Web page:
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Boat safety equipment
When a friend bought an 18 foot fishing boat and needed a boat trailer to move it he asked me if I knew anyone that had one that he could borrow. I knew he was asking me if he could borrow one of mine and he also knew I would let him. When I saw the boat he had bought my first impression was whatever he had paid for it, it was too much. When I looked it over I found the boat was sound, it just looked bad.
I ask him what other stuff did he have to go with the boat and he said “not much”. I thought it would be nice to put a safety box together for him. I knew that would be the last thing he might get for the boat.
I started with a few basic tools: a straight blade screw driver, a cross point screw driver, an ice pick like tool, a hammer, two pliers…a needle nose and regular pliers, an adjustable wrench and a small knife. By rolling these up in an old towel that had silicone spray on it they would be somewhat protected from rusting and stay dry. In addition to the tools, a role of plastic electrical tape, a package of epoxy, a small length of electric wire, a small length of regular wire, two plastic whistles, a mirror, two wood cone hole plugs to tap into a hull puncture, and a small plastic box with an assortment of screws, bolts, crimp wire connectors, a square of sand paper, matches and a wax candle, and a small flash light. All this stuff went into a large heavy duty zip lock bag (I used a large bag that dog biscuits came in).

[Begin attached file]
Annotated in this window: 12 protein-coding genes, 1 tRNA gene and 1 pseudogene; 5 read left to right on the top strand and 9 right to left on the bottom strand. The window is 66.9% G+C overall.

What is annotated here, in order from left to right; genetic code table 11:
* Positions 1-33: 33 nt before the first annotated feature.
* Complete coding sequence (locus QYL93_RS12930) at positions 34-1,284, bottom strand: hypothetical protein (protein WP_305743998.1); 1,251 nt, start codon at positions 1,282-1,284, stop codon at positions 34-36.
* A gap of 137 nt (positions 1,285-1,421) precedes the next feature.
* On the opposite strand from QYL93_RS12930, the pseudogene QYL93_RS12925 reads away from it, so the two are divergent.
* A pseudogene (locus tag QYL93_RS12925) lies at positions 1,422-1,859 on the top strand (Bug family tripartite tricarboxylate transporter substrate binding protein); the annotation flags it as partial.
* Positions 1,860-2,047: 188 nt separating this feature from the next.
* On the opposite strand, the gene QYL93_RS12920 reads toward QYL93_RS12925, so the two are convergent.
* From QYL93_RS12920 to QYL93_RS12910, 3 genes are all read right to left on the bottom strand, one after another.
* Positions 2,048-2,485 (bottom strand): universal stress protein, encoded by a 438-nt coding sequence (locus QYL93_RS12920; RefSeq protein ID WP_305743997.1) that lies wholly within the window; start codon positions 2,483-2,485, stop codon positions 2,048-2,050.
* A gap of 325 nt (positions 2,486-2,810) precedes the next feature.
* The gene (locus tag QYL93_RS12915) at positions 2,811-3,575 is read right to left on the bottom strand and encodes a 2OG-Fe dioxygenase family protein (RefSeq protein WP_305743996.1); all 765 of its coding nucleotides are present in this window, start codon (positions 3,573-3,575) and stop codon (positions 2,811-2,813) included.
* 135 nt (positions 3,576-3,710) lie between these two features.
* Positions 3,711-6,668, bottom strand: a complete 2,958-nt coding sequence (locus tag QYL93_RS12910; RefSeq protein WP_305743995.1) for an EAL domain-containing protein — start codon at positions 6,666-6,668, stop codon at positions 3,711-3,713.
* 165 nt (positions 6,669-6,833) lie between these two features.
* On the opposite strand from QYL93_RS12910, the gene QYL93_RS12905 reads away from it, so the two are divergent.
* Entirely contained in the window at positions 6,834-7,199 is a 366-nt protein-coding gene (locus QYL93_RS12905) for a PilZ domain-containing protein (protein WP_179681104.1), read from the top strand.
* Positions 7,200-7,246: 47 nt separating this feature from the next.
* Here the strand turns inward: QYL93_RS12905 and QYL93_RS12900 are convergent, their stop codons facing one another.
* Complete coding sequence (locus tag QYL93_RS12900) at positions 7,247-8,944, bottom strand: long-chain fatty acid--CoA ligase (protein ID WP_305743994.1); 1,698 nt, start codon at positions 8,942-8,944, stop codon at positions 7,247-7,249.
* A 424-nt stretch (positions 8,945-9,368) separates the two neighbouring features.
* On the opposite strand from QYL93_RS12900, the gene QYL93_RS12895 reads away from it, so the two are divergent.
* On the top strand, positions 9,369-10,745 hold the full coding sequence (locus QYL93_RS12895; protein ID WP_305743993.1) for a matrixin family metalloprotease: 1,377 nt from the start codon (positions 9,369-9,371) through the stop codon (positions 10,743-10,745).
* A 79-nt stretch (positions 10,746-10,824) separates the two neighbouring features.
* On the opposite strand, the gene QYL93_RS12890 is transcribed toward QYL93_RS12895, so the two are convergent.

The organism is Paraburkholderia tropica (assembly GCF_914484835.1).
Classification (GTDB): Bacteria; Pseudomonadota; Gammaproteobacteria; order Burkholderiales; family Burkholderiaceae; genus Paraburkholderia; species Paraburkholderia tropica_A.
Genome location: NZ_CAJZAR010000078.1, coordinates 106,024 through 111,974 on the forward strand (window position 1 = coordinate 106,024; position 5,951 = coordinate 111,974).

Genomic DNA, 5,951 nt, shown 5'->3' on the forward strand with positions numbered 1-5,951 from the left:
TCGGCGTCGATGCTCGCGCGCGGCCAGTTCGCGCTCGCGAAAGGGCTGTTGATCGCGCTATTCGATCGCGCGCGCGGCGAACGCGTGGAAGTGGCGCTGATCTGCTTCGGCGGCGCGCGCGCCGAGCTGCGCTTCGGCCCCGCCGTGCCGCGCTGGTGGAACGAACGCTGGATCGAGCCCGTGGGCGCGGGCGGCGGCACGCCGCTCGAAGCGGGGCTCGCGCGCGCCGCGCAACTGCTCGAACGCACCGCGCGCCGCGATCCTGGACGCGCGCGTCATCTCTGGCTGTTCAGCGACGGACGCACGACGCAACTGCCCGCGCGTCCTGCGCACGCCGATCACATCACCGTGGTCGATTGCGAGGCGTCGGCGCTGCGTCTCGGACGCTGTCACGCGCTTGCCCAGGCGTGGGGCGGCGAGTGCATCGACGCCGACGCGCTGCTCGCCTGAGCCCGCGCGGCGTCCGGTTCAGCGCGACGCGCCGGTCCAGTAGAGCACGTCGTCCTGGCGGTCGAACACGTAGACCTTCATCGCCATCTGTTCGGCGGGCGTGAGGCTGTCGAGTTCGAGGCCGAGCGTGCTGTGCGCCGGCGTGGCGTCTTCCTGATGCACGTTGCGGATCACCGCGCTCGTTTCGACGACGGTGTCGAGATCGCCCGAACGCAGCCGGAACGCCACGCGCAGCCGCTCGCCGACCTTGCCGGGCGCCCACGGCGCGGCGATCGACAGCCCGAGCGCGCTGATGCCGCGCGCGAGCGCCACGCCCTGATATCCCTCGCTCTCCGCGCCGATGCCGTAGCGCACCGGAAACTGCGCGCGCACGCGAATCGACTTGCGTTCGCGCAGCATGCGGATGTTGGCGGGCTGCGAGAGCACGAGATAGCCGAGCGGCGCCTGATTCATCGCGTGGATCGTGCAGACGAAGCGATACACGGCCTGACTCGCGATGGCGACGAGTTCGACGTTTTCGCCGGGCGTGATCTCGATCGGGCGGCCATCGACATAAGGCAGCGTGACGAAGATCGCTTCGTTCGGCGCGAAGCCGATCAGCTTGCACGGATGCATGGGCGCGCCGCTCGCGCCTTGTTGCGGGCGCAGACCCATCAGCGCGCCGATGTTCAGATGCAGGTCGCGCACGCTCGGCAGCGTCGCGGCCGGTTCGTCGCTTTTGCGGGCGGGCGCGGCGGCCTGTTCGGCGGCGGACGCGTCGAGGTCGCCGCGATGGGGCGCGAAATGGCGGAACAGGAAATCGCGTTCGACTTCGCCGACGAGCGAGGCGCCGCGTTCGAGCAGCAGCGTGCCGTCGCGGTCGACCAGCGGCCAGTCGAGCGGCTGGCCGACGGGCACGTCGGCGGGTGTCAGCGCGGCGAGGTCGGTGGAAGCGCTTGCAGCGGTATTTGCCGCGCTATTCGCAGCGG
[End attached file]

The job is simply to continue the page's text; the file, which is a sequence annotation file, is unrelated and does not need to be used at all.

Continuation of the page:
Along with the Bag of tools, I gave him an anchor and safety help flag. I told him he needed to get an anchor rope that was at least 100 feet long and enough type II life-jackets for as many people he would have on his boat. I also suggested an extra rope that could be used for what-ever. Two plastic cat litter buckets with snap on lids would hold everything but the anchor. I like to recycle anything I can. With 6 cats, I have an abundance the plastic buckets, and the big dog biscuit bags are great for all sorts of things.
Just for fun, I put a small first aid kit, plastic fork, a can of Spam and a bottle of water in one of the buckets for emergency food and water. 8-)
I tried to put a safety kit together that had the basic and useful items in it that someone could use and might need. The packaging I used was functional for on a boat. You can purchase a commercial boat safety kit and tool kit or put one together yourself. Either way you go, a
basic safety kit for a boat should be a must have on board.